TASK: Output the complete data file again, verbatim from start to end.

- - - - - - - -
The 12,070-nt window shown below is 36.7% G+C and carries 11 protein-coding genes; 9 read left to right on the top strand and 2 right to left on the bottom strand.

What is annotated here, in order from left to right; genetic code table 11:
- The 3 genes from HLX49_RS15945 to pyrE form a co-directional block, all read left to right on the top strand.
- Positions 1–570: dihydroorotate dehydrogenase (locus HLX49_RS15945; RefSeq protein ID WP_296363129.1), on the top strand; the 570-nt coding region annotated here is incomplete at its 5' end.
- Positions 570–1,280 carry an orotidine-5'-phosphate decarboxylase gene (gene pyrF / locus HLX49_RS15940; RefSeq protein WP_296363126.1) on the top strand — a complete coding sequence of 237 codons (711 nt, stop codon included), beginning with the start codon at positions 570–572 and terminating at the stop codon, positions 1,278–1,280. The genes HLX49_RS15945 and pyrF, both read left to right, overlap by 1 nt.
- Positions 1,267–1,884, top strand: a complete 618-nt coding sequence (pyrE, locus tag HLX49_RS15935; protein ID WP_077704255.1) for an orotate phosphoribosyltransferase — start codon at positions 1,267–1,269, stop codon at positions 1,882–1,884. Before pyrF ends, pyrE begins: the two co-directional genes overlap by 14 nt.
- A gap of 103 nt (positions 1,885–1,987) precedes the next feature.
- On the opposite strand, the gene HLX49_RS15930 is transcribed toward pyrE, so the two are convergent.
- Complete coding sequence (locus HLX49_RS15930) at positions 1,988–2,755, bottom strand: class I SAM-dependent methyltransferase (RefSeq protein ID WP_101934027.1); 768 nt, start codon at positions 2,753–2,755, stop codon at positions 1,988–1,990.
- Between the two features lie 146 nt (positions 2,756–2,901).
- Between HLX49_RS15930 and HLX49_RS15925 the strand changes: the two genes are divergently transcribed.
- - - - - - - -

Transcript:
The 12,070-nt window shown below is 36.7% G+C and carries 11 protein-coding genes; 9 read left to right on the top strand and 2 right to left on the bottom strand.

What is annotated here, in order from left to right; genetic code table 11:
- The 3 genes from HLX49_RS15945 to pyrE form a co-directional block, all read left to right on the top strand.
- Positions 1–570: dihydroorotate dehydrogenase (locus HLX49_RS15945; RefSeq protein ID WP_296363129.1), on the top strand; the 570-nt coding region annotated here is incomplete at its 5' end.
- Positions 570–1,280 carry an orotidine-5'-phosphate decarboxylase gene (gene pyrF / locus HLX49_RS15940; RefSeq protein WP_296363126.1) on the top strand — a complete coding sequence of 237 codons (711 nt, stop codon included), beginning with the start codon at positions 570–572 and terminating at the stop codon, positions 1,278–1,280. The genes HLX49_RS15945 and pyrF, both read left to right, overlap by 1 nt.
- Positions 1,267–1,884, top strand: a complete 618-nt coding sequence (pyrE, locus tag HLX49_RS15935; protein ID WP_077704255.1) for an orotate phosphoribosyltransferase — start codon at positions 1,267–1,269, stop codon at positions 1,882–1,884. Before pyrF ends, pyrE begins: the two co-directional genes overlap by 14 nt.
- A gap of 103 nt (positions 1,885–1,987) precedes the next feature.
- On the opposite strand, the gene HLX49_RS15930 is transcribed toward pyrE, so the two are convergent.
- Complete coding sequence (locus HLX49_RS15930) at positions 1,988–2,755, bottom strand: class I SAM-dependent methyltransferase (RefSeq protein ID WP_101934027.1); 768 nt, start codon at positions 2,753–2,755, stop codon at positions 1,988–1,990.
- Between the two features lie 146 nt (positions 2,756–2,901).
- Between HLX49_RS15930 and HLX49_RS15925 the strand changes: the two genes are divergently transcribed.